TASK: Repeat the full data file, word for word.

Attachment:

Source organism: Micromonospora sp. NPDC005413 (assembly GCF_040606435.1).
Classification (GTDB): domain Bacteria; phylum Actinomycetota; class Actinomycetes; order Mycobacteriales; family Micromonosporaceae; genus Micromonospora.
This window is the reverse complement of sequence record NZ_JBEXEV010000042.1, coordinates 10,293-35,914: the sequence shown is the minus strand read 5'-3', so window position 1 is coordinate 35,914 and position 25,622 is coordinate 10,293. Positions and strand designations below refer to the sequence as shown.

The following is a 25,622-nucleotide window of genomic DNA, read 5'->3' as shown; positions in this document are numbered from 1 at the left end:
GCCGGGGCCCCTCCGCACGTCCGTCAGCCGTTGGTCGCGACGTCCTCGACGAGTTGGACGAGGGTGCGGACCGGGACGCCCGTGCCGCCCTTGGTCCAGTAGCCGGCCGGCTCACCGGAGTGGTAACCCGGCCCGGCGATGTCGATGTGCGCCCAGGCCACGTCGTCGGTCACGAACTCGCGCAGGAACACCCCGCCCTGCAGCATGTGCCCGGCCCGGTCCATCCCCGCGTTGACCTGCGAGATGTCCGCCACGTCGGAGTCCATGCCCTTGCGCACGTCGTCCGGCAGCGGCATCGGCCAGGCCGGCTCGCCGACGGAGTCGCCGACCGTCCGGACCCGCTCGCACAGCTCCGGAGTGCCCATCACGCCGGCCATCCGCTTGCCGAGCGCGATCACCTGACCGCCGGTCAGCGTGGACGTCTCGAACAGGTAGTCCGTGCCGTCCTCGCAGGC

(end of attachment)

Source organism: Micromonospora sp. NPDC005413 (assembly GCF_040606435.1).
Classification (GTDB): domain Bacteria; phylum Actinomycetota; class Actinomycetes; order Mycobacteriales; family Micromonosporaceae; genus Micromonospora.
This window is the reverse complement of sequence record NZ_JBEXEV010000042.1, coordinates 10,293-35,914: the sequence shown is the minus strand read 5'-3', so window position 1 is coordinate 35,914 and position 25,622 is coordinate 10,293. Positions and strand designations below refer to the sequence as shown.

The following is a 25,622-nucleotide window of genomic DNA, read 5'->3' as shown; positions in this document are numbered from 1 at the left end:
GCCGGGGCCCCTCCGCACGTCCGTCAGCCGTTGGTCGCGACGTCCTCGACGAGTTGGACGAGGGTGCGGACCGGGACGCCCGTGCCGCCCTTGGTCCAGTAGCCGGCCGGCTCACCGGAGTGGTAACCCGGCCCGGCGATGTCGATGTGCGCCCAGGCCACGTCGTCGGTCACGAACTCGCGCAGGAACACCCCGCCCTGCAGCATGTGCCCGGCCCGGTCCATCCCCGCGTTGACCTGCGAGATGTCCGCCACGTCGGAGTCCATGCCCTTGCGCACGTCGTCCGGCAGCGGCATCGGCCAGGCCGGCTCGCCGACGGAGTCGCCGACCGTCCGGACCCGCTCGCACAGCTCCGGAGTGCCCATCACGCCGGCCATCCGCTTGCCGAGCGCGATCACCTGACCGCCGGTCAGCGTGGACGTCTCGAACAGGTAGTCCGTGCCGTCCTCGCAGGC